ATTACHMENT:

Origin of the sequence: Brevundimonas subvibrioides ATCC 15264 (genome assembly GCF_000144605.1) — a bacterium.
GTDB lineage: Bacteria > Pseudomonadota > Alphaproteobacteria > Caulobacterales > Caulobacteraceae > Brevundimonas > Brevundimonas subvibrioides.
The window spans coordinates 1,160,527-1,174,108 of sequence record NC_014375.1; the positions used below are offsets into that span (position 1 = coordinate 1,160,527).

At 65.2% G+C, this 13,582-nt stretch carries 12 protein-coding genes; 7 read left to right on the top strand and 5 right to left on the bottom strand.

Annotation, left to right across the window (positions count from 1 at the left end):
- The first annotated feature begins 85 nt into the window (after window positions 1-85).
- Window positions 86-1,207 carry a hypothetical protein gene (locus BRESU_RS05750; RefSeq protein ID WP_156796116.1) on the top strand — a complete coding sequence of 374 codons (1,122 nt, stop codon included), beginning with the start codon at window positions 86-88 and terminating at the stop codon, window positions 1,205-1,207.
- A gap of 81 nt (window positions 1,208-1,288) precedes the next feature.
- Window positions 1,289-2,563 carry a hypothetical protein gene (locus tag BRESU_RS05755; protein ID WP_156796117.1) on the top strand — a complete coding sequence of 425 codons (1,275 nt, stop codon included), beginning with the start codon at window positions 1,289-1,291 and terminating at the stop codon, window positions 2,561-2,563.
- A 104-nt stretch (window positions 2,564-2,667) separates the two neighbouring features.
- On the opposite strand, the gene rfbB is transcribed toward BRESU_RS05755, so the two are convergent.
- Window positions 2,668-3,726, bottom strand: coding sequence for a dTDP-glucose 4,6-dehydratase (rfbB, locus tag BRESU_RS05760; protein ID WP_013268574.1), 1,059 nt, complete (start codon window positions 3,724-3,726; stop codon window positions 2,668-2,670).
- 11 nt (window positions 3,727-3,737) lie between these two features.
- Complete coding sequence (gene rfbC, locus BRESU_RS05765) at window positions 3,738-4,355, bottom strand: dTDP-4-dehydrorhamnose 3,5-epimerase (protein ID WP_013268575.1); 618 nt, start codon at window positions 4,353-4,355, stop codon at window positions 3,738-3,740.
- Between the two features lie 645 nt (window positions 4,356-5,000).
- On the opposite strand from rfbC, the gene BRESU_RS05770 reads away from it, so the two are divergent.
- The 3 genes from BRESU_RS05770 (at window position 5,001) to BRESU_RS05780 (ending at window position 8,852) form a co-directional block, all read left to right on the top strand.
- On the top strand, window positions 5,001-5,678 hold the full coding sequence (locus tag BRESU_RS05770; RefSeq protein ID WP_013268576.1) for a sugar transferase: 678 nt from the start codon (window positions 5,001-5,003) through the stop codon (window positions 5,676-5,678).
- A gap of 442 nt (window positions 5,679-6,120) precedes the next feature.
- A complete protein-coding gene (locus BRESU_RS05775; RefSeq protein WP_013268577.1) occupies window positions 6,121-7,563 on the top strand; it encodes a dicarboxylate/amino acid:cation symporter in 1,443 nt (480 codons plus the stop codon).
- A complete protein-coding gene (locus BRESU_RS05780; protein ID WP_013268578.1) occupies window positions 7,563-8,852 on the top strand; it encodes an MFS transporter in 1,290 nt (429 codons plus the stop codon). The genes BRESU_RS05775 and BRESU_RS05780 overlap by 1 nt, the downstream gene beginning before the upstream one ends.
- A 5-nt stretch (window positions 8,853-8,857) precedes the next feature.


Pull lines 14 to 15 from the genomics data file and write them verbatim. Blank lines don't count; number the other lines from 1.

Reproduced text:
- Complete coding sequence (gene rfbC, locus BRESU_RS05765) at window positions 3,738-4,355, bottom strand: dTDP-4-dehydrorhamnose 3,5-epimerase (protein ID WP_013268575.1); 618 nt, start codon at window positions 4,353-4,355, stop codon at window positions 3,738-3,740.
- Between the two features lie 645 nt (window positions 4,356-5,000).